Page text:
The Karma Gallery has a display of paintings from Hughie Lee-Smith on display from August 3 – September 17, 2022. I was lucky enough to be able to pop in and see this quiet and lonely show. Fittingly, I was the only person in the gallery during the mid morning hours. The solitary viewing added to the quiet desperation of the works on display.
The show featured around 30-40 small to midsize paintings spread evenly throughout the two square rooms. Neatly framed, this unassuming show begs the viewer to take a closer look. It’s easy to get lost in the still atmospheres occupying the flatly painted canvases.
Each painting possesses desolate, open spaces. These are often painted in a traditional style that has been flattened and subtly compressed. Debris from semi-demolished buildings, empty parking lots with rubble strewn about, still seas and carnival like environs make up most of the settings. Despite the ravages of disrepair and neglect, there’s a beauty to the stillness of these environments.
Surviving with the empty backgrounds are similarly still figures. Reminiscent of the paintings of Balthus, the figures appear stiff and almost frozen in time. The rigid poses compliment the quiet settings and create a desolate scene for the viewer. Partially dreamlike, the breathlessness of the canvases creates a still world that feels amiss.
Hughie Lee-Smith’s paintings are immaculately painted. There’s a shrewd economy to his painting. There are no superfluous marks or tedious details to muddy the image. This efficiency helps lend to the calmness of the paintings.
Two lifeless factories make the backdrop for ‘Maypole’. A single graying cloud hangs against the impasto of the stormy blue sky. The factories are painted from De Chirico’s palette. The lighting creates dramatic, crisp autumn-like shadows across the dirt field with rocks and peaking up through the dull landscape. There’s a pole with a woman in a green dress spinning or tugging on a rope attached from the top. Instead of a rich, vivid spring setting, the desolation and emptiness of the painting lays the facts bare. This leaves interpretation open ended.
In paintings with multiple figures, there is almost no interaction between the figures and they all feel self contained and dreamlike. One of the works that stood out among the show was ‘Outing’. A painting with three figures on a dock jutting out into the sea. The sea appears calm, with an almost glasslike, reflective surface. White cliffs rise on the horizon, with another shore set even further back. The dock’s stonework is broken away. The previously hidden brick structure hints at unknowable meanings.
On the structure are some pebbles and rocks strewn amongst the three figures. The first, a man with his hands on his hips, stares out past the viewer, big sunglasses hiding his intent. Two women are in action poses, but appear permanently caught in their moment. Both clad in bathing suits, one is on foot, leaning over the edge ready to leap into the motionless sea. The other is forever watching the pebble she cast into the sea. No explanations are offered, no further context hinted at. The mellow color scheme – greyed out blues, muted pastels and soft yet crisp shadows only offer a hint towards the melancholy off season.
Lee-Smith’s repeated motifs of balloons and floating ribbons only adds to the surreal dreamscapes he painted. Raised by a strict mother, he was never able to attend any traveling carnivals, and Lee-Smith admits the ribbons and balloons unconsciously arose from this. The balloons and ribbons neither possess any energy, bounce nor fluidity, acting almost as intentionally callous brush marks on the imagined spaces. By denying the ribbons any breath of life, the solitude and bizarre stiffness adds to the inscrutable mood of the paintings.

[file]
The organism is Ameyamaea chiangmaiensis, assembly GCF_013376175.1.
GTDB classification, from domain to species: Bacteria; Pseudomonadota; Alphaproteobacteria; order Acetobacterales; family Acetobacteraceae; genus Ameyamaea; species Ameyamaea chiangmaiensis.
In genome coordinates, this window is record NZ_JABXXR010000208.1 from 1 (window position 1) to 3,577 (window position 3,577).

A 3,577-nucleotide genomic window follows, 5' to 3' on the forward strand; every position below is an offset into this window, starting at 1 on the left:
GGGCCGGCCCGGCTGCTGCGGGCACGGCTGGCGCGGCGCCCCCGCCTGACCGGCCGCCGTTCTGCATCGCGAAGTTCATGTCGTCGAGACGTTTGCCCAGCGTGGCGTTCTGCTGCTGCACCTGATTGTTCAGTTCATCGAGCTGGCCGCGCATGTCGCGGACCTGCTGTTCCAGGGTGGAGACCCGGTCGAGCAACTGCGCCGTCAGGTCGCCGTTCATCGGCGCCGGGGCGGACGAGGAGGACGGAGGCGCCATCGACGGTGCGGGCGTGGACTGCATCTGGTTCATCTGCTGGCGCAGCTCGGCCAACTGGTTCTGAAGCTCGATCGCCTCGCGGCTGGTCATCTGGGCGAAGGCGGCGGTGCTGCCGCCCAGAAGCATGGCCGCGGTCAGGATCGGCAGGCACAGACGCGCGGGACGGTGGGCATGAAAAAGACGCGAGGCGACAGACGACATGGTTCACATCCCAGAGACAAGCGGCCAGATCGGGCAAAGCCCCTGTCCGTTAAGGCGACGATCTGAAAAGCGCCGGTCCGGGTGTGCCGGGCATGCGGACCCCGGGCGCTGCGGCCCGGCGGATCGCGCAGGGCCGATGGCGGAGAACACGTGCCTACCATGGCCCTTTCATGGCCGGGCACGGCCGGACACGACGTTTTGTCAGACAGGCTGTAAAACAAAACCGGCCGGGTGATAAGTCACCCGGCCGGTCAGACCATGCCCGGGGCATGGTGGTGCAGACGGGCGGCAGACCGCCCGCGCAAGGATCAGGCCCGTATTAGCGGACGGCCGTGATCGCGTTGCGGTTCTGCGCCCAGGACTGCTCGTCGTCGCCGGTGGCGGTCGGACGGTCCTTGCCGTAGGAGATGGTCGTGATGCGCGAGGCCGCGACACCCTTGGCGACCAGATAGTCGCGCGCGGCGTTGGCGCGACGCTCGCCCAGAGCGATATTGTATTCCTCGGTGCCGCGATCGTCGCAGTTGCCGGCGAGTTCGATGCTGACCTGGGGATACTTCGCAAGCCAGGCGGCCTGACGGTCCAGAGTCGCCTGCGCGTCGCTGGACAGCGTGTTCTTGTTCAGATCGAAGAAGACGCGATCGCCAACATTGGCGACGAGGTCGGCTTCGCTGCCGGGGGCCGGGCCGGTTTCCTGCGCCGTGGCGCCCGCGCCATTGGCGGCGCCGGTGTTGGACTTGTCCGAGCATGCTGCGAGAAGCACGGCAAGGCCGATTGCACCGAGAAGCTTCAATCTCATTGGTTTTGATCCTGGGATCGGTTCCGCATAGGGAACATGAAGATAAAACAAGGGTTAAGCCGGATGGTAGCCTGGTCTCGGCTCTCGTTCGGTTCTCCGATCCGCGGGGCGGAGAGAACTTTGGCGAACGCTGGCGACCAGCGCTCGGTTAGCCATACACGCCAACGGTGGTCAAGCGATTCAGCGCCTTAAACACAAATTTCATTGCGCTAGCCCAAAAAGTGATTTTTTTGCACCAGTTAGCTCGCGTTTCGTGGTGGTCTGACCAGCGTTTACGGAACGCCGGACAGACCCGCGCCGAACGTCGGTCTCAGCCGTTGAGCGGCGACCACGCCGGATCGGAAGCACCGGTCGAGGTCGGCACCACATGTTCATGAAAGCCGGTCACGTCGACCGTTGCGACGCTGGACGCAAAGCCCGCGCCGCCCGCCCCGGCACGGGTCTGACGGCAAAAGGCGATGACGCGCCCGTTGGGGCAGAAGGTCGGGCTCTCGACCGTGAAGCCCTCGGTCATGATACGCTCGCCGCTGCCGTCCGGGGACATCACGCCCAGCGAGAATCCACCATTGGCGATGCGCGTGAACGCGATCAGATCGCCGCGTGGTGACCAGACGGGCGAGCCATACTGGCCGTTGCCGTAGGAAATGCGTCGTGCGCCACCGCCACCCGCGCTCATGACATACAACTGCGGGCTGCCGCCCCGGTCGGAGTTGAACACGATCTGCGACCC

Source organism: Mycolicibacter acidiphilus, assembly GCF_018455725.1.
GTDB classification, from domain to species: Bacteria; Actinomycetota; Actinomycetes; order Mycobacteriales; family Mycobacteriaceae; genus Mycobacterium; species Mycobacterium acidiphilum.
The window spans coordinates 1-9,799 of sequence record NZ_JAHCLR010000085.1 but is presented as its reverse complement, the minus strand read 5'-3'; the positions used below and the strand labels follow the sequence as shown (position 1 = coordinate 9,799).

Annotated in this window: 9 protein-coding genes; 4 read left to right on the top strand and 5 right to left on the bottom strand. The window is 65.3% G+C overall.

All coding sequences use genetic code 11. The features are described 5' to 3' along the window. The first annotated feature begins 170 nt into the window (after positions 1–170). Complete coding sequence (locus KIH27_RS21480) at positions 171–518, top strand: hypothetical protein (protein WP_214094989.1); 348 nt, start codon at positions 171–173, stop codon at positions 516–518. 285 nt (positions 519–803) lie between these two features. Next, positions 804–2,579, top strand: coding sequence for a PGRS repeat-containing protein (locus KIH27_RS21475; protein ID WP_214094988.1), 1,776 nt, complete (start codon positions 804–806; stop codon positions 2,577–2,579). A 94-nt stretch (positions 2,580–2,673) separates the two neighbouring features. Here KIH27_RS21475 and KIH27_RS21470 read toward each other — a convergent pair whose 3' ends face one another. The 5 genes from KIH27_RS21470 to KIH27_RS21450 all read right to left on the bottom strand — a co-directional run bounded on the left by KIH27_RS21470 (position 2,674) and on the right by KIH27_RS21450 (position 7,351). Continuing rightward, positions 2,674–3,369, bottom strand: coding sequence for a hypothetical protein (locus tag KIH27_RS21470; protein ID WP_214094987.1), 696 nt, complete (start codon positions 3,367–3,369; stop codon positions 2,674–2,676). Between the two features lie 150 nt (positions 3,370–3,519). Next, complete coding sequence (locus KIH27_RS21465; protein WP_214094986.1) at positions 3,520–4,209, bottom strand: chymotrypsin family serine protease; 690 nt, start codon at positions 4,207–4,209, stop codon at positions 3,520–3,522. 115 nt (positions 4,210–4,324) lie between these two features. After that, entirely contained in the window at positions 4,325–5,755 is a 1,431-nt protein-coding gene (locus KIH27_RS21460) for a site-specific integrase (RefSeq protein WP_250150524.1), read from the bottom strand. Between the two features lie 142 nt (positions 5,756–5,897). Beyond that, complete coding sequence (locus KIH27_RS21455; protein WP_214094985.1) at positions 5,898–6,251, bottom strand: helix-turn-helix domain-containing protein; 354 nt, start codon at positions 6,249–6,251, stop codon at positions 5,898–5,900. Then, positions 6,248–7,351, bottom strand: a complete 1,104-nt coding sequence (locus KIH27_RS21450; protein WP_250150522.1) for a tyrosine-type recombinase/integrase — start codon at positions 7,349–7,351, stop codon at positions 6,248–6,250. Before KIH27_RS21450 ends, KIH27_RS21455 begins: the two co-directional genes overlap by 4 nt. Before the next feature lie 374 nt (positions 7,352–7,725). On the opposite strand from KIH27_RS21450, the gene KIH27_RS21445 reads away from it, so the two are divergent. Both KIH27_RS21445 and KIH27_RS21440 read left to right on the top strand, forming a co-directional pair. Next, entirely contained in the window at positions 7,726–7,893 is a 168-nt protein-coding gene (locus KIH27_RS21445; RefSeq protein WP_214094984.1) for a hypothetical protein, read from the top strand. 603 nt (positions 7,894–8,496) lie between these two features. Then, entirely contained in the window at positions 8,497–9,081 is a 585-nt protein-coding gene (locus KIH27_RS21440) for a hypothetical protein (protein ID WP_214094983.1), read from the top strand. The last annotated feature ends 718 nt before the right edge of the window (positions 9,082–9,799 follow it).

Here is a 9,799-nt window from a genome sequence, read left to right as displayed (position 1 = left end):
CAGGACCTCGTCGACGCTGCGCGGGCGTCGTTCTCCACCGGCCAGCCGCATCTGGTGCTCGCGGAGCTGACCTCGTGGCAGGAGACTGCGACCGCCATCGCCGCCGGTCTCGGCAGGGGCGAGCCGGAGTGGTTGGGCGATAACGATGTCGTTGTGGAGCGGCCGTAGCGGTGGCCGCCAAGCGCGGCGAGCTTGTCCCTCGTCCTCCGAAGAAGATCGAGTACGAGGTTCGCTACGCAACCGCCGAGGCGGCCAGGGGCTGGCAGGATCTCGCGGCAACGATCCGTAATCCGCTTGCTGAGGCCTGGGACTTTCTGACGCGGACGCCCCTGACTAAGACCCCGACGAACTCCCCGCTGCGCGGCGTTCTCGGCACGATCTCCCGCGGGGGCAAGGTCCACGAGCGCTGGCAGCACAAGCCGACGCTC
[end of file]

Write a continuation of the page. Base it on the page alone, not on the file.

The carnival becomes another empty setting in ‘Curtain Call’. A stage serves as the backdrop, haphazardly assembled with a drop cloth hastily hung from the front. Two curtains fill the background, flanking a series of cubist pastel arches. Closer inspection denies the viewer any sense of depth. Hughie Lee-Smith paints cracks in the wall, revealing the setup to be a drop painting. To the left of the composition is an easel with a checkerboard and target, an allusion to carnival games along the midway.
Three women in skirts stand spaced throughout the center of the composition. The women, young, with immaculate outfits casting crisp shadows don’t interact with each other, nor the background. One has her head down and back turned to the viewer, hands held behind her waist. The middle woman, black, peers out towards the audience with a slight grin, but inscrutable glasses shield her eyes from any connection. One of her arms is by her side, the other held behind her back, never revealing what she possesses. The third woman is walking off the stage, as rigid as nay figure Lee-Smith has ever painted. Her eyes are shut, adding to the image’s mystery. A silver orb, or perhaps a light fixture, perhaps a wrecking ball, dangles overhead like the sword of Damocles.
In dreams, hidden thoughts and deep desires often become attainable. Aspirational goals and desires land in our grasp. In Lee-Smith’s work, the images are inscrutable and offer no solutions. The calmness that appears in Lee-Smith’s work is not aspirational dreaming, but the breathless anxiety of being unable to understand our own worlds. The viewer is given puzzle pieces. There are no guarantees all the pieces are there. In these paintings, we feel locked away from the truth. The clues from these paintings offer quiet themes. While calm, they are often lonely. Single moments become lifetimes. The lack of answers may cause anxiety. Life doesn’t have simple solutions, and these paintings don’t offer any either. Perhaps Lee-Smith’s paintings really are things that nightmares are made of. But they are so beautiful.